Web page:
Text: All citations in the text should refer to:
- Single author: the author's name (without initials, unless there is ambiguity) and the year of publication;
- Two authors: both authors' names and the year of publication;
- Three or more authors: first author's name followed by 'et al.' and the year of publication. Citations may be made directly (or parenthetically). Groups of references should be listed first alphabetically, then chronologically. Examples: 'as demonstrated (Allan, 2000a, 2000b, 1999; Allan and Jones, 1999). Kramer et al. (2010) have recently shown ....'
List: References should be arranged first alphabetically and then further sorted chronologically if necessary. More than one reference from the same author(s) in the same year must be identified by the letters 'a', 'b', 'c', etc., placed after the year of publication.
Reference to a journal publication:
Van der Geer, J., Hanraads, J.A.J., Lupton, R.A., 2010. The art of writing a scientific article. J. Sci. Commun. 163, 51–59.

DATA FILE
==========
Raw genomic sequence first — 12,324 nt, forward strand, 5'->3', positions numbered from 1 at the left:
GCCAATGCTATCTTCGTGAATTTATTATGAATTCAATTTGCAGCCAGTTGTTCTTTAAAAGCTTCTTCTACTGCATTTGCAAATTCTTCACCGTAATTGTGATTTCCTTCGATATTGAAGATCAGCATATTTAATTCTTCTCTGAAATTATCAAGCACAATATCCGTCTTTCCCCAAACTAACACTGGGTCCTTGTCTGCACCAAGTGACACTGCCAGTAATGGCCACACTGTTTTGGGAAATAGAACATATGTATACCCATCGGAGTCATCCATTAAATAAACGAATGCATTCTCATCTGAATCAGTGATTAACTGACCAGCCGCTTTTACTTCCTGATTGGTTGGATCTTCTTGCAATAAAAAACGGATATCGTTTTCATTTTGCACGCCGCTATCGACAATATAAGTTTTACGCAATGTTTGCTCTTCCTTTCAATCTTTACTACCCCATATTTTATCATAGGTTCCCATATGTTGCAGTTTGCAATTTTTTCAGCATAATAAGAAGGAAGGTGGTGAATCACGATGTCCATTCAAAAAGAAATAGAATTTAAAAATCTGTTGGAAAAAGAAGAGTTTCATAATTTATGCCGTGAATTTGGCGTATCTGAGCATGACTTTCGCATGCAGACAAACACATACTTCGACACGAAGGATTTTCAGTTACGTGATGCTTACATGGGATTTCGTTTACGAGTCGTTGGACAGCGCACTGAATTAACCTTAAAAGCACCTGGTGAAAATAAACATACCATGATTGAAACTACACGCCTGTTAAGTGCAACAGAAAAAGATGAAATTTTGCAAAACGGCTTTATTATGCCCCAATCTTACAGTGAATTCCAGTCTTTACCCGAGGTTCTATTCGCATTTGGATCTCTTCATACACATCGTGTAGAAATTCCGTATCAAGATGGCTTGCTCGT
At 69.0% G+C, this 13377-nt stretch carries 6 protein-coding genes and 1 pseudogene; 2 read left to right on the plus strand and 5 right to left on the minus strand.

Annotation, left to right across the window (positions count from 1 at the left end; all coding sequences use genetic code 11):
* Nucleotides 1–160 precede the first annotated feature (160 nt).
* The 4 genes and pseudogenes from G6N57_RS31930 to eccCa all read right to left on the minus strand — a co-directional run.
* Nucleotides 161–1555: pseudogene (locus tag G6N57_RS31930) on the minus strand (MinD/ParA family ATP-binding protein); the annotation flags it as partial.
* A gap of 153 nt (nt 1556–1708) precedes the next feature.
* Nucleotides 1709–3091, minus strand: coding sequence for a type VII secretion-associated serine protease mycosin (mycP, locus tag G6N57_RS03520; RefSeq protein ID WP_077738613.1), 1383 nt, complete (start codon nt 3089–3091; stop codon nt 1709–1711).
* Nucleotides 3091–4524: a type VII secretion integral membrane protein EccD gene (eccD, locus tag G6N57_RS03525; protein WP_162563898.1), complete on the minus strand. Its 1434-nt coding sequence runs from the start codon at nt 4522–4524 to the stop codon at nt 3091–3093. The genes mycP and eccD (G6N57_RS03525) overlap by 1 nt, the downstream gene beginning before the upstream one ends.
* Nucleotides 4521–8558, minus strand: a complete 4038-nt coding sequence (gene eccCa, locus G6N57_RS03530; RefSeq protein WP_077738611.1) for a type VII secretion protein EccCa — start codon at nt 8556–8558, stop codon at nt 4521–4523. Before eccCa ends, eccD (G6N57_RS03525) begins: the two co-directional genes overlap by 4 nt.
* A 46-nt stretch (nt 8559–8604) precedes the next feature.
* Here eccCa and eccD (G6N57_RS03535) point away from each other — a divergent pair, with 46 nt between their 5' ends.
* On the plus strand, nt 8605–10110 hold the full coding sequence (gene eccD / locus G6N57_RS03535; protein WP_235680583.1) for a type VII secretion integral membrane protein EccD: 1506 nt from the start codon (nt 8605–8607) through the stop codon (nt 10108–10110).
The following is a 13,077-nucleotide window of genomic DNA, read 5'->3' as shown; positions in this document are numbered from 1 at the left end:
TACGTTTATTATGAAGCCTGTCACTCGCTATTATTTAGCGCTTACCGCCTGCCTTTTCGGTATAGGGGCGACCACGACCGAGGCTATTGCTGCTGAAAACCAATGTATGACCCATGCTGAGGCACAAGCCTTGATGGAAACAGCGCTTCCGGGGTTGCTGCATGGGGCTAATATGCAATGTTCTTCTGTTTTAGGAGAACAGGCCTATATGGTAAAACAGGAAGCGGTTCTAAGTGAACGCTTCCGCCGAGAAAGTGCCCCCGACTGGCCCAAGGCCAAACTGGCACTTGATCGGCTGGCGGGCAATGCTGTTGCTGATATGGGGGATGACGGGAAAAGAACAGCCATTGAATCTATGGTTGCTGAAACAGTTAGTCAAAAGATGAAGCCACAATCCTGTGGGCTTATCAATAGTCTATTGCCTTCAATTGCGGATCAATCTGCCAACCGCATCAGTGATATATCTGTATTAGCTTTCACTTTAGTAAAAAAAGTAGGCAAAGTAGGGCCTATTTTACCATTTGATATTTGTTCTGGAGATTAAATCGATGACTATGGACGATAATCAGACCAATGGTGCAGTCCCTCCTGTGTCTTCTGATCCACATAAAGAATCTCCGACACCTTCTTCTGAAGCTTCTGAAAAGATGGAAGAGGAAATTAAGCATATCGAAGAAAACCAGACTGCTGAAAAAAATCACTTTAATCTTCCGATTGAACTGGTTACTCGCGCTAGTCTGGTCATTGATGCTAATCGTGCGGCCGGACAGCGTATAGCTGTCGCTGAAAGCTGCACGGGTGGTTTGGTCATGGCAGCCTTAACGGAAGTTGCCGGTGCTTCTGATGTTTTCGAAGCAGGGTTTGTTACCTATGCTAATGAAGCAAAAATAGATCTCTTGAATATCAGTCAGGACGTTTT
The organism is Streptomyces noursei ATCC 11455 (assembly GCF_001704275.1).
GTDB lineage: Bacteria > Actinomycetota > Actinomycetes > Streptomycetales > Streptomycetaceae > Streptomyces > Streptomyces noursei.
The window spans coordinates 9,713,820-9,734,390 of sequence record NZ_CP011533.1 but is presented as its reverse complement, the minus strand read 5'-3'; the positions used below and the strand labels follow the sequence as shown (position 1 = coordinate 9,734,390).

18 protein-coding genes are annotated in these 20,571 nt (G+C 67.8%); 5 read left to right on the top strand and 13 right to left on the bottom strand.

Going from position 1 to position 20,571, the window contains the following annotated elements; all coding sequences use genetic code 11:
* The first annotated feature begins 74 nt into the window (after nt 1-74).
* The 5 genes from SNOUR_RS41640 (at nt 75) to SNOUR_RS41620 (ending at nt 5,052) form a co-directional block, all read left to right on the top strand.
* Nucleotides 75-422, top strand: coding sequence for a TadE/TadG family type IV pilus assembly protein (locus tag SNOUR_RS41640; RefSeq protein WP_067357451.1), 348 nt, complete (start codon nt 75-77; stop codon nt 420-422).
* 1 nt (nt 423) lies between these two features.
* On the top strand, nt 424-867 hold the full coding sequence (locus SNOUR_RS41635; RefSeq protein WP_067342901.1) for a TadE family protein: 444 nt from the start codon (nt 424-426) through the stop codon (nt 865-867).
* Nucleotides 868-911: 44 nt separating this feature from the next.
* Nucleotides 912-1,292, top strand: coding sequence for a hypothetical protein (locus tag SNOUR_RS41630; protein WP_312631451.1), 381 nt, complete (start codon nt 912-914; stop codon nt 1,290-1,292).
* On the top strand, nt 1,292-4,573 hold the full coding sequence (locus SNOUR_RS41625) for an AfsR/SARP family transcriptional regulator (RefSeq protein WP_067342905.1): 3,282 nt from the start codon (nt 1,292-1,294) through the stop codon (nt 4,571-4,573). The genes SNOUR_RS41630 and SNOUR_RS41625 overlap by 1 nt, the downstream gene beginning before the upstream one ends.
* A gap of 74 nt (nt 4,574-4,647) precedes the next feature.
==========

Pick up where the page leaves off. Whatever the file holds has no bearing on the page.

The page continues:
Reference to a book:
Strunk Jr., W., White, E.B., 2000. The Elements of Style, fourth ed. Longman, New York.
Reference to a chapter in an edited book:
Mettam, G.R., Adams, L.B., 2009. How to prepare an electronic version of your article, in: Jones, B.S., Smith , R.Z. (Eds.), Introduction to the Electronic Age. E-Publishing Inc., New York, pp. 281–304.
Reference to a website:
Cancer Research UK, 1975. Cancer statistics reports for the UK. http://www.cancerresearchuk.org/ aboutcancer/statistics/cancerstatsreport/ (accessed 13.03.03). Reference to a dataset: [dataset] Oguro, M., Imahiro, S., Saito, S., Nakashizuka, T., 2015. Mortality data for Japanese oak wilt disease and surrounding forest compositions. Mendeley Data, v1. https://doi.org/10.17632/ xwj98nb39r.1.